Where Dawkins is shrill, Hume is gentle. Where Dawkins is bombastic, Hume presents with doubt and not a little epistemic humility. Where Dawkins is brash and intolerant, Hume is empathetic and questioning. Where Dawkins is filled with smug certitude and self-righteousness, Hume is a little bit charming and self-effacing. Where Dawkins can’t see much good in any religious people, Hume was enamoured with the leading Christians of his time (he used to go to see Whitfield preach, not because he believed what Whitfield was saying, but “because he [Whitfield] does.” Where Dawkins seems to want the quick victory, Hume amassed a pretty comprehensive case against Christianity almost by stealth – with snippets in all sorts of publications that almost needed to be put together posthumously.

This article in the New Yorker comparing the atheists of old with the new atheists has a nice little para on Hume…

“Yet his many writings on religion have a genial and even superficially pious tone. He wanted to convince his religious readers, and recognized that only gentle and reassuring persuasion would work. In a telling passage in the “Dialogues,” Hume has one of his characters remark that a person who openly proclaimed atheism, being guilty of “indiscretion and imprudence,” would not be very formidable.

Hume sprinkled his gunpowder through the pages of the “Dialogues” and left the book primed so that its arguments would, with luck, ignite in his readers’ own minds. And he always offered a way out. In “The Natural History of Religion,” he undermined the idea that there are moral reasons to be religious, but made it sound as if it were still all right to believe in proofs of God’s existence. In an essay about miracles, he undermined the idea that it is ever rational to accept an apparent revelation from God, but made it sound as if it were still all right to have faith. And in the “Dialogues” he undermined proofs of God’s existence, but made it sound as if it were all right to believe on the basis of revelation. As the Cambridge philosopher Edward Craig has put it, Hume never tried to topple all the supporting pillars of religion at once.”

What’s particularly interesting to me, given my recent penchant for all things Ciceroesque, is how much Hume follows Cicero. Deliberately and unabashedly. While there’s a fair bit of overlap in philosophical approach and the questions both men asked, there’s a style comparison as well. It’s, I think, a testimony to the quality of the communication advice and approach to life that Cicero laid out for communicators (believe in your cause, live for it, speak eloquently and passionately, write often, etc). This too, is why I think Dawkins and his ilk, though they persuade some, will eventually fade away into insignificance – their “rhetorical triangle” is not particularly balanced, they’re heavy on the pathos, with not much logos, and not a whole lot of conduct worth imitating or being convinced by…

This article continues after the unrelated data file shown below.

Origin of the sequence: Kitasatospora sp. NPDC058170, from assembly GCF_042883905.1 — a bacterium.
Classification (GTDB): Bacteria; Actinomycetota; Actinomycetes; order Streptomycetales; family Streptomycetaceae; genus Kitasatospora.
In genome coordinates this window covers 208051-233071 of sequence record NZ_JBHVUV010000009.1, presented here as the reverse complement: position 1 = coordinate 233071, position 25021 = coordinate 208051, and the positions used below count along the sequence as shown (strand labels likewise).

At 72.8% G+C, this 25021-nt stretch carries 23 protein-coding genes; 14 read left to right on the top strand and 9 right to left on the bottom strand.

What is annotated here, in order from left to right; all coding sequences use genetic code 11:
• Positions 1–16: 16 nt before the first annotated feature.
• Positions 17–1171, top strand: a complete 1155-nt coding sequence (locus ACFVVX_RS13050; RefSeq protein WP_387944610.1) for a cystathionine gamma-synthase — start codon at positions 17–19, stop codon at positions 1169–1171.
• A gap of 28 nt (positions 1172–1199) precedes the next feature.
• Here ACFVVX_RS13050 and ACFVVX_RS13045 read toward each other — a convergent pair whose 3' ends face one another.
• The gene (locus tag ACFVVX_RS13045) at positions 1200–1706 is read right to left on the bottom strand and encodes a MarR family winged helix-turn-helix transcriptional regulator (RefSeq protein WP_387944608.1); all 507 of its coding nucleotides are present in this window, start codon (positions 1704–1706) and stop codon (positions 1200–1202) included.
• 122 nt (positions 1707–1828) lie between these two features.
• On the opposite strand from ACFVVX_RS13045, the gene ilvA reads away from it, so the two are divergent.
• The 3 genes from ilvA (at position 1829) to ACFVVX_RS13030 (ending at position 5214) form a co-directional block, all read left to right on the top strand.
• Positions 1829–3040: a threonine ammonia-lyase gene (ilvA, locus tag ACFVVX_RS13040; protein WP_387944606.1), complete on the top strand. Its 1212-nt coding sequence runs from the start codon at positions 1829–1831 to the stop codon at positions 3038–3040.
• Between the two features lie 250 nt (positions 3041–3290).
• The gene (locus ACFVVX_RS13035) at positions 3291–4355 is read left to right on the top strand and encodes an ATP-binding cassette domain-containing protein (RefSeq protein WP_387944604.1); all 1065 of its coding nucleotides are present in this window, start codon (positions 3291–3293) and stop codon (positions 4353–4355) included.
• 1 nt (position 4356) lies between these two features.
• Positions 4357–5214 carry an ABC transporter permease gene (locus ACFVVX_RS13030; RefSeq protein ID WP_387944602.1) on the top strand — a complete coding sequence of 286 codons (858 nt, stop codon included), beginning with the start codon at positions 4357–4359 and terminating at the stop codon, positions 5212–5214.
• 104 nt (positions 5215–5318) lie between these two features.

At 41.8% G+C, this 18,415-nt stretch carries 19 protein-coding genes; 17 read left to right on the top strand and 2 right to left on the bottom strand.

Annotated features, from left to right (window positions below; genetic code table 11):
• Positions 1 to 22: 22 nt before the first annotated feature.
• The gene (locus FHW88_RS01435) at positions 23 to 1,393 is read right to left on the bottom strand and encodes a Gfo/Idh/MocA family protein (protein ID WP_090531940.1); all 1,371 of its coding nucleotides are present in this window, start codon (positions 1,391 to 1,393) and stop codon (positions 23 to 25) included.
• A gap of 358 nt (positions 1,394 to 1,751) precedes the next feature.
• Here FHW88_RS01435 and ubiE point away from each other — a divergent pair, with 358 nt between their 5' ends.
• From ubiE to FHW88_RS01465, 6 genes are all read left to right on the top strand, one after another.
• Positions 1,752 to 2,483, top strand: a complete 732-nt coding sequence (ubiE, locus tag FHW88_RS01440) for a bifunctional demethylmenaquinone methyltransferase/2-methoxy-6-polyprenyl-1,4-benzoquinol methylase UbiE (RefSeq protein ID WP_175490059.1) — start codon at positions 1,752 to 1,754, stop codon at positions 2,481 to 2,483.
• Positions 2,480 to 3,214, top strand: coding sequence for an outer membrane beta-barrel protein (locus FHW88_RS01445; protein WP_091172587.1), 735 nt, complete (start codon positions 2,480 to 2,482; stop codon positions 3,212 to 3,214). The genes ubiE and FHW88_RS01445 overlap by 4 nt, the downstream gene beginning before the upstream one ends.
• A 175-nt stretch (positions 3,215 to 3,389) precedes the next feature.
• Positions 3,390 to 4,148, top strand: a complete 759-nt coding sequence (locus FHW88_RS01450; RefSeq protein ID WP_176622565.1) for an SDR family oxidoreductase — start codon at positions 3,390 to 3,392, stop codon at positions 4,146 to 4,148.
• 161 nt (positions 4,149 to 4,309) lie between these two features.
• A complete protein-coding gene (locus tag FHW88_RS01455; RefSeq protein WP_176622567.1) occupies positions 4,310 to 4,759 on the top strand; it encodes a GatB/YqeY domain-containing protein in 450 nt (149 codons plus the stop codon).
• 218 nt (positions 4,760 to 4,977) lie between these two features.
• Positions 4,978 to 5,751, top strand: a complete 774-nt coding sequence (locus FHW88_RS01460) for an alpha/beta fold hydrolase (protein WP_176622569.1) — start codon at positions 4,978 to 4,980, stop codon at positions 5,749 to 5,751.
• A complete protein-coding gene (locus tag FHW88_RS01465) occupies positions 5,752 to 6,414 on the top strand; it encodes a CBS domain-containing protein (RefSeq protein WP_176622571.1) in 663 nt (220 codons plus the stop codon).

2 Comments The old atheism: why it’s more dangerous than the “new”

  1. Mikey Lynch

    Fair call – as far as Dawkins is concerned.

    But at the end of last year I read ‘God is not Great’ by Hitchens. I had always admire the (sub) title of that book. And always liked his articles I read in papers and his general public persona… but I assumed this book was more of the same as Harris and Dawkins.

    But it is noticeably different. And far far superior.

    Hitchens really is interested in the primary texts of various religions of the world. And he is very well-travelled to very religious places in the world. And it comes across in his writing.

    So I although Hitchens rhetoric is more akin to Dawkins, his depth is more in line with what you write about Hume here.

  2. Pingback: Hume, Penn Jillette, and faith v reason | St. Eutychus